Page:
'Never Satisfied': Mavs Guard Jalen Brunson on His Role - And His Goal
DALLAS - The Dallas Mavericks feature a logjam of perimeter guys who are at their best with the ball in their hands. In fact, even as Delon Wright works through an injury, the backcourt logjam carries on ... and Jalen Brunson is very, very cool with it.
“The best part about (Dallas') depth,'' the second-year man says,"is I feel like a lot of us are really starting to jell together and our chemistry’s becoming really special."
It must be so, for while obviously The King of the Logjam is Luka Doncic, and while obviously it trickles down from there, it would be easy to argue to Brunson holding a higher position on the totem pole.
Yet consider: Against the Lakers last Sunday and New Orleans on Tuesday, Jalen had a combined 16 minutes on the floor. That was enough for four points, two rebounds and three assists in two games.
But, later in the week, when the Mavericks needed him against Minnesota, Brunson played like a starter. He was 7-of-8 from the floor, had four boards, three assists, and 16 points in 18 minutes to help the Mavericks come back from a double-digit deficit and register a victory as Dallas remains perched in the top half of the NBA West.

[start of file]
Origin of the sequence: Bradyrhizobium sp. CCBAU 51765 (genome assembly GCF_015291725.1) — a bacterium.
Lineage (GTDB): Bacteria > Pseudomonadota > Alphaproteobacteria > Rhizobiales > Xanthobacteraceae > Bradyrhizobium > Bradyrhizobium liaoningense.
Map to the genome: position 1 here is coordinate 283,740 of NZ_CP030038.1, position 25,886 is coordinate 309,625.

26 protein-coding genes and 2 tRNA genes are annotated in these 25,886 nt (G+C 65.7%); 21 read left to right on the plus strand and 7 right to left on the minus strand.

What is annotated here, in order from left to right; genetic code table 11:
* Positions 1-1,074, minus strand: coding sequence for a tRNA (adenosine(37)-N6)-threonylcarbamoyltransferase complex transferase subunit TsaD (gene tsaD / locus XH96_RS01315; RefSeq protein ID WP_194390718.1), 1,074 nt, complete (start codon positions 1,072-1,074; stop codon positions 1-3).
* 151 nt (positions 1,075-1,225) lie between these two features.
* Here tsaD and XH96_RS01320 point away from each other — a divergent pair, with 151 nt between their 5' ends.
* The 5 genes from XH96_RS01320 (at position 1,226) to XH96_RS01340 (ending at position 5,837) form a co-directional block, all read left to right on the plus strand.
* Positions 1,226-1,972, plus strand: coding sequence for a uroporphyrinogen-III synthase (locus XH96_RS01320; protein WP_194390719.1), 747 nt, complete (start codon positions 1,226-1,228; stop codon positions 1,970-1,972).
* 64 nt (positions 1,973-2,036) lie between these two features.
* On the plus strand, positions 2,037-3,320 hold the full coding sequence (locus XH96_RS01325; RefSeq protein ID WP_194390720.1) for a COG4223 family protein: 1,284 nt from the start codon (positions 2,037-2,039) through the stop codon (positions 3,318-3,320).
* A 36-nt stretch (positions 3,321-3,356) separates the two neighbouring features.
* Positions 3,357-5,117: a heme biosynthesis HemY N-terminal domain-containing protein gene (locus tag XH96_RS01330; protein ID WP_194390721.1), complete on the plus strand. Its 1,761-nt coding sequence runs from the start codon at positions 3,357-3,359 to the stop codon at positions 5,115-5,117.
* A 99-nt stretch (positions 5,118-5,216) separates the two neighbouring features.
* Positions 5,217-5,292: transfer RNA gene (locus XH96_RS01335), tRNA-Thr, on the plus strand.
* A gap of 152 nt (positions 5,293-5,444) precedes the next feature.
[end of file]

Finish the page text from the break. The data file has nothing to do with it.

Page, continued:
So is Brunson pitching for more time as Dallas travels today to Mexico City to play against the Detroit Pistons? Not exactly.
"It starts with our personnel,'' he said of the qualities of the 16-7 Mavs. "We have a lot of high-character guys who really want to win. We have
a lot of guys who have won in the past as well. With that mixture that we have, we know what we need to do and we know what we want to accomplish. We just can’t be satisfied. We have to keep getting better.''
Brunson is certainly doing so, even as Luka, Tim Hardaway Jr., Wright, Seth Curry and even Courtney Lee have occupied some backcourt minutes. That's not indicated in every stat line, of course; he averaged 9.3 points per game last year closing as a starter on a bad team, but is at 7.5 per this year playing a spotty 16 minutes per.
No, it's about attitude. Coach Rick Carlisle pronounced Jalen to be "a real pro'' as soon as he arrived here as a 2018 rookie second-rounder. And while it was a funny thing to say about a just-off-campus college kid, it fit the Villanova product. He acted the part then. He still does.
“My mindset just never changes,'' Brunson said of his role. "It’s always preparing the same way I always do. I thank coach Carlisle for having some trust in me.''